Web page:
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Glad tidings in the heights

December 26th, 2012

Door-to-door they went, donning bells and silver-tinseled halos, singing Christmas tunes for a worthy cause and the whole neighborhood to hear.

Carolers serenade the neighbors with Christmas tunes on Courtney Avenue Thursday. The annual musical outing is organized by the Newburgh Heights Association. Former association president Yaakov Sullivan appears as Saint Nicholas.

Carolers serenade the neighbors with Christmas tunes on Courtney Avenue Thursday. The annual musical outing is organized by the Newburgh Heights Association. Former association president Yaakov Sullivan appears as Saint Nicholas.

“Good tidings we bring to you and your kin, good tidings for Christmas and a Happy New Year,” they sang.

And, so it went for the better part of the evening in “The Heights” neighborhood in the city of Newburgh Thursday, where more than a dozen Newburgh Heights Association carolers sang songs wishing their neighbors joy and happiness for the holidays and the coming new year.

“We do this because it’s a joyful, community-spirited thing to do,” said association member Deborah Dresser. “It really touches people.”

It was the second year of the musical outing. Leading the procession was Saint Nicholas himself – a.k.a. former association president Yaakov Sullivan – carrying a large shepherd’s staff, dressed in purple robes and a tall, red bishop’s hat.

Neighbors peeked through windows in disbelief and slowly emerged out of homes and onto stoops while the group sang songs like “Silent Night” and “The First Noel,” from beginning to end.

“This is the first time I’ve ever seen this,” said Courtney Avenue resident James Ray, 61. “This puts the Christ back in Christmas.”

The outing also raised funds to help the victims of a fire that destroyed an apartment building on Bay View Terrace last week. “They lost everything,” Dresser said. “There were many children who lost their homes.”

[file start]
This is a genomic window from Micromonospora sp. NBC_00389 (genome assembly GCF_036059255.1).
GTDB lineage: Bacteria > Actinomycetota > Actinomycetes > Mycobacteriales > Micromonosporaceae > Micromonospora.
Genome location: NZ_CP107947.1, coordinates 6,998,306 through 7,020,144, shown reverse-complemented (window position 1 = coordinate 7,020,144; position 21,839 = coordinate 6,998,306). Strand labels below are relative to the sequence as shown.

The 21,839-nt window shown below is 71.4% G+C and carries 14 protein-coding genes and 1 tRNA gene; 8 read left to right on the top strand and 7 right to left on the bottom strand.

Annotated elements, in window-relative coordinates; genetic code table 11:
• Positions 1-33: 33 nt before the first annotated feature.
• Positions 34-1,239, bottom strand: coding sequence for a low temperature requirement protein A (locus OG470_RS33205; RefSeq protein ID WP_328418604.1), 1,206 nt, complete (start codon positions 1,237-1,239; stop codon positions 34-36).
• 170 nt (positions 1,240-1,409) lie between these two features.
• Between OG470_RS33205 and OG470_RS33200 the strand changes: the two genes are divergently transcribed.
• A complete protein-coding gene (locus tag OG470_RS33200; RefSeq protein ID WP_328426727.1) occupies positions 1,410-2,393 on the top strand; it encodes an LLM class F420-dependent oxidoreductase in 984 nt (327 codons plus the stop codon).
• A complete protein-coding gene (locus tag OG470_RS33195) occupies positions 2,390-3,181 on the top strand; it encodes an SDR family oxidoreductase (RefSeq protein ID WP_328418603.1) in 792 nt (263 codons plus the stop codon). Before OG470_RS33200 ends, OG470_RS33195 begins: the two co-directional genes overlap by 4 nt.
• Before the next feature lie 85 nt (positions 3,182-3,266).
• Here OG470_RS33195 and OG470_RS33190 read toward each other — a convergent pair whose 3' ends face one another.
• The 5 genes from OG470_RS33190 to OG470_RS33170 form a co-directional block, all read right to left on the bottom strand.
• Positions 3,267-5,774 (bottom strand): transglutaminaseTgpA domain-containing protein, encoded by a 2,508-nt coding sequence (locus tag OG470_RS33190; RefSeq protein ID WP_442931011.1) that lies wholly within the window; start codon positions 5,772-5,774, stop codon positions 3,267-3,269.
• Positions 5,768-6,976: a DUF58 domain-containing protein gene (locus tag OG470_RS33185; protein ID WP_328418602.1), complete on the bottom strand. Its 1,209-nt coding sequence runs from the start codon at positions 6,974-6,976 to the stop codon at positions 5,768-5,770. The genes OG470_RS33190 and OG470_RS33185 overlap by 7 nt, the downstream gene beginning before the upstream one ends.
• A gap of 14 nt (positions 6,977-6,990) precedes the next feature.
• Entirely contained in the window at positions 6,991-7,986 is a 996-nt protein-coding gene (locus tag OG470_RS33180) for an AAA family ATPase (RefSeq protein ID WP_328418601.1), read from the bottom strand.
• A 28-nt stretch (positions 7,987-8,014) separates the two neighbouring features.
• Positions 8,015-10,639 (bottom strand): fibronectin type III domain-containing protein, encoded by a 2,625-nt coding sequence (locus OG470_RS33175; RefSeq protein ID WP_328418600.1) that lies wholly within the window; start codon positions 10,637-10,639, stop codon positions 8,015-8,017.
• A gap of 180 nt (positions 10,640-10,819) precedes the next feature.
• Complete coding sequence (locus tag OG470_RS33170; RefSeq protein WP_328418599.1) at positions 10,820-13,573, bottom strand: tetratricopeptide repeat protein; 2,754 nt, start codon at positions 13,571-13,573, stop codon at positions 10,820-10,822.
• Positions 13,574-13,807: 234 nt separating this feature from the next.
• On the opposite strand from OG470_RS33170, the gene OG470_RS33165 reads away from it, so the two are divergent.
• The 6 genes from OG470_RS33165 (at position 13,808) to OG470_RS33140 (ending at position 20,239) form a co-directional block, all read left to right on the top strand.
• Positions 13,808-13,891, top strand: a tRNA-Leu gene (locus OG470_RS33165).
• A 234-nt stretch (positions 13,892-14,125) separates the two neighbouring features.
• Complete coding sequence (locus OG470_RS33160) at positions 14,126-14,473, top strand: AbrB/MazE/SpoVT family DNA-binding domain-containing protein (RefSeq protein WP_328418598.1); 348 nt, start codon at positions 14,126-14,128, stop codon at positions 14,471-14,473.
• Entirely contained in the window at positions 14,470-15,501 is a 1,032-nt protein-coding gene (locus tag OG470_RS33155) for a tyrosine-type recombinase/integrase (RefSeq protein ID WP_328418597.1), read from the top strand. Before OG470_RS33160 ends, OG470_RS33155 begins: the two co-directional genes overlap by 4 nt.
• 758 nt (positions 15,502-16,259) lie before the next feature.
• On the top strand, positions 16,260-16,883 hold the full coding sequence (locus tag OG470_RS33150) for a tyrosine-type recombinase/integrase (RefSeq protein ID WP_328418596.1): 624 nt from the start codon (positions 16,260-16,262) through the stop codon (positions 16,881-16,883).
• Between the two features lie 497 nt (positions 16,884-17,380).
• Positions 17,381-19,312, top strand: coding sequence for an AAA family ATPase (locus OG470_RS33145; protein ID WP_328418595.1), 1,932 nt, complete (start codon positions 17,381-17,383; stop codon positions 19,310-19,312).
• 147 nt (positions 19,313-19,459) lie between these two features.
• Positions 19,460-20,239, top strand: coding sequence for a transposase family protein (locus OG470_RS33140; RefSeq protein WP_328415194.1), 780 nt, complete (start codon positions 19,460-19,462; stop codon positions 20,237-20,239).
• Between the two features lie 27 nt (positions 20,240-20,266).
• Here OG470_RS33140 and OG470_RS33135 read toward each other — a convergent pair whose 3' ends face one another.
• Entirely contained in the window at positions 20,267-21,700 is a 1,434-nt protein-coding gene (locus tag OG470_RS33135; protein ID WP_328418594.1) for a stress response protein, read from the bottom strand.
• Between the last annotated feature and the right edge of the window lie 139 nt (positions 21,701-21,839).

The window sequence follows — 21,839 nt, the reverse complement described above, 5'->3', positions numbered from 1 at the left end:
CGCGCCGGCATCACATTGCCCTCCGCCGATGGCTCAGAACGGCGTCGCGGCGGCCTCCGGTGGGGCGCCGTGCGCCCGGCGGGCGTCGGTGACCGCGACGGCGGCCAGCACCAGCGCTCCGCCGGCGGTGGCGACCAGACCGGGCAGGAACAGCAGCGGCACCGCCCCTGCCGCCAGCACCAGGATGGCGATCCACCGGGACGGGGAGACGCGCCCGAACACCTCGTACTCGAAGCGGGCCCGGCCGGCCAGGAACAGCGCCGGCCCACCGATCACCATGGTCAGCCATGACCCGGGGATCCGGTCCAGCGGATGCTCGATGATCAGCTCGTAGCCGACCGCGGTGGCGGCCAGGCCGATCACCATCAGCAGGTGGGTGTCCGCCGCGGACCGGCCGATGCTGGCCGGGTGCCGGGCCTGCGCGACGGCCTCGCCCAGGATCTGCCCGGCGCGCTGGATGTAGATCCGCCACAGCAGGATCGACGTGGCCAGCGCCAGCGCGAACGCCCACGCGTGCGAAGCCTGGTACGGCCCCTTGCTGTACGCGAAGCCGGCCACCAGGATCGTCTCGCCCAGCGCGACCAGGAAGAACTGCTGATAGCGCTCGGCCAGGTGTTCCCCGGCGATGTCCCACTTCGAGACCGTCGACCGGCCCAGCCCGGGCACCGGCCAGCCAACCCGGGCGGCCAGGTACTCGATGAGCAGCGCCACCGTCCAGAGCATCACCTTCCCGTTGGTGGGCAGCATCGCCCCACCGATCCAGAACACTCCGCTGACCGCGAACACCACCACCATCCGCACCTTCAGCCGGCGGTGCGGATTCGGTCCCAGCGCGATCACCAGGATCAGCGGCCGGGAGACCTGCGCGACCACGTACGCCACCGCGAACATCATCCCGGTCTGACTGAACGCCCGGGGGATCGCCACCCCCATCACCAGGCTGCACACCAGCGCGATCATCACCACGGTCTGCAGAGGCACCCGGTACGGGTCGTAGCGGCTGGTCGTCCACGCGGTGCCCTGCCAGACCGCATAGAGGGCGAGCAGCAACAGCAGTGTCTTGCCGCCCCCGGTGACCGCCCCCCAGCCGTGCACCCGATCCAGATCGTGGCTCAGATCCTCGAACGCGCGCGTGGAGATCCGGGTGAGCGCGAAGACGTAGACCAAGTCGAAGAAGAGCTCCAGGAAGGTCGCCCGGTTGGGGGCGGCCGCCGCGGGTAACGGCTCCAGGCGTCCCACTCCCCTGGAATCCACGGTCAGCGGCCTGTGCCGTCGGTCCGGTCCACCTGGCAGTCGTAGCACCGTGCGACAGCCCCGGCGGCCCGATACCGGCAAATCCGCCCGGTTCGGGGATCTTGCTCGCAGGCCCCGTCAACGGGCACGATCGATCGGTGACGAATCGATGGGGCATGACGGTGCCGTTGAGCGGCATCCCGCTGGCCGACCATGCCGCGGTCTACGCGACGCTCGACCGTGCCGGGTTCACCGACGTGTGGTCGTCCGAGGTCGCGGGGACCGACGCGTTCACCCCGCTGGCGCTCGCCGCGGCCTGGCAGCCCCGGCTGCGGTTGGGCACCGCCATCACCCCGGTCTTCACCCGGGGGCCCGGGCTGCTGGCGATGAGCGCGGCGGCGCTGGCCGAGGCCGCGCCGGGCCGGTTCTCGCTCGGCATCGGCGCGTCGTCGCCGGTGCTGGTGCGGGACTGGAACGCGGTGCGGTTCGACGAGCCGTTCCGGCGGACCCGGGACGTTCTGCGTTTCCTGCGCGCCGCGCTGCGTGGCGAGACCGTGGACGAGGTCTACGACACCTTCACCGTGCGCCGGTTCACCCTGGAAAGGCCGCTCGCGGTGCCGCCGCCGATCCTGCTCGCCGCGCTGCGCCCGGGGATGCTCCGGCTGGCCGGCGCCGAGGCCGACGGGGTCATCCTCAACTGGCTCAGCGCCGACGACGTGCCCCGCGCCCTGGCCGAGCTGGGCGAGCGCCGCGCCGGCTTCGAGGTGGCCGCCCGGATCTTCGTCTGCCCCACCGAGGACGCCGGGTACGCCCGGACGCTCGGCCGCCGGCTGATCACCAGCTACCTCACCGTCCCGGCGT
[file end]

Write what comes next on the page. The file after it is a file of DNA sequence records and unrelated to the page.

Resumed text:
The procession funneled into pizzerias, bodegas and laundromats, making its way along South Lander Street, Overlook Place and Bay View Terrace. “We came because we love the Heights,” said association member Ellen Fillo, whose 10-year-old son Theodore Friedrich jingled sleigh bells in time with the singers.

The nonprofit, which was formed almost 20 years ago, brings neighborhood residents together to improve and maintain the quality of life in their community.

“When it began, it was intended for homeowners and renters to work for a safer and more beautiful neighborhood,” Dresser said.

Recently, the association has conducted initiatives to encourage residents to vote and provide education on taxes and building codes, she said.

In July, the group organized a public forum between residents and police at the First Congregational Church on Liberty Street following a rash of neighborhood car break-ins.

The caroling party was a “group decision,” Dresser said. “We wanted to do something fun that included a real cross-section of the people who live here,” she said.

To make a monetary donation to assist the victims of the Bay View Terrace fire, send checks or money orders made out to “Newburgh Heights Association,” c/o Newburgh Heights Association, 12 Bay View Terrace, Newburgh, NY, 12550. Be sure to note “fire victims” in the memo area.

To learn more about the Newburgh Heights Association, visit their website at newburghheightsassociation.com.

By Shantal Parris Riley
sriley@tcnewspapers.com

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